Smilin’ Through (1932)

Kenneth Wayne: Oh, darling, I love you so.
Kathleen: Is that all?
Kenneth Wayne: All?
Kathleen: Don’t you want me, too? I want you. I’m not ashamed to say it. I’m your’s. Your mine. I want that to be true, before you go.

All art is manipulative. Horror movies use jump scares to solicit a fight or flight response. Comedies use vulgarity and banana peels to make people laugh. And porn uses. . . . Well, never mind what porn uses. The point is that by and large we are willing participants in this manipulation. Except when it comes to melodrama. Saying you like melodrama today is like saying you like K.C. and the Sunshine Band would have been in Comiskey Park on July 12, 1979. Okay, so maybe I’m being a bit melodramatic, but clearly the genre is vilified simply for attempting to accomplish its aim. Of course everyone has their likes and dislikes. It would be insufferably boring if we all liked the same things, but it seems strange that an entire genre should take on a pejorative connotation. There are good and bad melodramas, just as there is good and bad disco. Smilin’ Through, a 1932 pre-code film directed by Sidney Franklin and starring Norma Shearer, Fredric March, and Leslie Howard, is a good melodrama.

So what makes a melodrama anyway? How is a melodrama different from “regular” drama? By definition it is simply the addition of music to accompany the action. Obviously, there’s more to it than that though. Sidney Lumet, himself a director and fan of melodrama, provides a definition closer to the mark: “In a well-written drama, the story comes out of the characters. The characters in a well-written melodrama come out of the story.” Take, for instance, Charlotte Bronte’s novel Jane Eyre. There are elements of melodrama in Jane Eyre, sure, but the novel itself, if not the films based upon it, is much more than that. Jane is a beloved, lasting character because she is fully realized, and it would still be her story if the title and point of view were changed. The same cannot be said for the principle characters in Smilin’ Through. The emphasis is on what happens to them rather than what happens because of them.

The film begins with the introduction of two of the principal characters. The first is John Carteret, a wealthy man who has spent his entire life pining for Moonyeen, his lost love who is accidentally killed by a jilted lover on their wedding day. The second is Kathleen, Moonyeen’s niece who has shown up on John’s doorstep as an orphan with no place else to go. Fast forward several years, and Kathleen, played by a very pretty Norma Shearer, is now of marriageable age herself and being courted by Kenneth Wayne, a dashing young man played by Frederich March, who is perfect for Kathleen in all respects save one–he just so happens to be the son of the man who recklessly killed Moonyeen all those years before. Darn the luck. Turns out this is a deal breaker for Uncle John, who threatens to abandon Kathleen if she chooses to go forward with the relationship.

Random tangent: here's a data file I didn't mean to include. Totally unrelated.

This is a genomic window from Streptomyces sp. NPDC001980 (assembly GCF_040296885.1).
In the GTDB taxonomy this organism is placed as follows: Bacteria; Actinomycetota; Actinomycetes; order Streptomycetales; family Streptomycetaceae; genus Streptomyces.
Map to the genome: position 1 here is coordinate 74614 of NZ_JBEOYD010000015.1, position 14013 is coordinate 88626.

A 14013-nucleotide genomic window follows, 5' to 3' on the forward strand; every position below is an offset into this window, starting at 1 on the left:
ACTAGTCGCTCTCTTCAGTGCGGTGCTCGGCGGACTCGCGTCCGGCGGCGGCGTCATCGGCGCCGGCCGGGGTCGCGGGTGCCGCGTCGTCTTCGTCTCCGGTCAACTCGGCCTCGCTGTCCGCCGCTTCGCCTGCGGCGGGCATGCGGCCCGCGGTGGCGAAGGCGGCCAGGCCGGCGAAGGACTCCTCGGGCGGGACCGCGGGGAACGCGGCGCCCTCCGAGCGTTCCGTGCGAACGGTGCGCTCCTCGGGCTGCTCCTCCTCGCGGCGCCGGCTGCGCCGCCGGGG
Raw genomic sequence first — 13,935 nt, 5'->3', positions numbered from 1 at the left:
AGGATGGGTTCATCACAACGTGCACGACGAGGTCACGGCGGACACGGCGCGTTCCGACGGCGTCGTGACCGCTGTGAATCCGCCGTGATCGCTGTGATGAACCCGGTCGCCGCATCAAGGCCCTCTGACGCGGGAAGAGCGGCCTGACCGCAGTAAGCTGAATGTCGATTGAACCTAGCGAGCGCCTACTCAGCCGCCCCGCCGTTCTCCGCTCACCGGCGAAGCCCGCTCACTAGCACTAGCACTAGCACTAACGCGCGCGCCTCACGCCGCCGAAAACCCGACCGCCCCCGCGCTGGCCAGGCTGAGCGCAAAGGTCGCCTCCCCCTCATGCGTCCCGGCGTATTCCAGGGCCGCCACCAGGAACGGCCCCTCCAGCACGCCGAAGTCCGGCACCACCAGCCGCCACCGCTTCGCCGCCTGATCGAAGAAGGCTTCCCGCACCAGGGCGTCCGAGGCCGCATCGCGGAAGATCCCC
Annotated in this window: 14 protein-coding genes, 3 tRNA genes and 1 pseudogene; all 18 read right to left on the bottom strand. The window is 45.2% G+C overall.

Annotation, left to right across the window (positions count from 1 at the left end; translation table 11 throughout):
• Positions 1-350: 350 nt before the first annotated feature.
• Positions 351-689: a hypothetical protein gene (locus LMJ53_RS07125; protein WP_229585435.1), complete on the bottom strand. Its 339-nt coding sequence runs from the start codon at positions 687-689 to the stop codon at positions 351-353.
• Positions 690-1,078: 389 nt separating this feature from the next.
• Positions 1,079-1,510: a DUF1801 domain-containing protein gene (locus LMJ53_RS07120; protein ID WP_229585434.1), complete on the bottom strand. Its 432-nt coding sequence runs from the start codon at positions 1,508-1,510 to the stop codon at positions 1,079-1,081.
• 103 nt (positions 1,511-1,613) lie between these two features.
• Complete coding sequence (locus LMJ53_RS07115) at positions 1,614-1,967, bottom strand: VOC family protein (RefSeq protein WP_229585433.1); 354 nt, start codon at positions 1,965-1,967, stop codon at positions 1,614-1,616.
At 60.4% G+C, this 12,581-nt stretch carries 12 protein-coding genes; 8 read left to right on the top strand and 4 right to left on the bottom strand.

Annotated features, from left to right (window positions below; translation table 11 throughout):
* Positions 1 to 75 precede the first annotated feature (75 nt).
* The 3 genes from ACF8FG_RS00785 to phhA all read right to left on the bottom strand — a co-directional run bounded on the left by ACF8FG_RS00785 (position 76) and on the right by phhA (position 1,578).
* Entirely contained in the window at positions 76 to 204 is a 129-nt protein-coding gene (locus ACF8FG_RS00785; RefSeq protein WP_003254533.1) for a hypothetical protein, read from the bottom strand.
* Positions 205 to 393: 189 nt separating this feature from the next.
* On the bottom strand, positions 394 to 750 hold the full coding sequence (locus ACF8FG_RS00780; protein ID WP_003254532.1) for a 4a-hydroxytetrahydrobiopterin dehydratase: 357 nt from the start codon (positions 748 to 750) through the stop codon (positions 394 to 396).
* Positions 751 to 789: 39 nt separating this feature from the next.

Given this fun but fairly pedestrian plot and crazy character names, what makes Smilin’ Through stand out as a cut above? For starters, there’s some pre-code fun. Kathleen’s attraction to Kenneth Wayne is overtly physical, and while fortunately there isn’t a lot of overacting in the film, Norma Shearer has a lot of fun expressing non-verbally her physical attraction to him. The script follows suit in this regard as Kathleen makes no secret of her desire to get married specifically so they can consummate the relationship. Whether this makes for a feminist interpretation or not, I don’t know. But it’s fun to see at a female characterization that falls outside the Madonna/Whore dichotomy.

Additionally, there’s a supernatural element that, when coupled with the opulence of John’s house and garden, lends the film a sense of other worldliness that adds to its charm and provides a context for the theme of forgiveness versus separation via obsession and revenge. The ghost of Moonyeen frequents John several times during the film, and although he cannot see or her hear, he feels her presence, and she retains some ability to influence his actions. Seeing John through the filter of a sympathetic ghostly lens prevents him from simply becoming a villain.

Worth a watch for anyone with a tolerance for melodrama. And disco.

P.S.- Found this amusing tidbit on the TCM site.  Shearer specified in the contract that “March’s and Howard’s names appear below her own, ‘in type no larger than 75% of that used to display my name.'” Looks like the characters she played weren’t the only ones with spunk.


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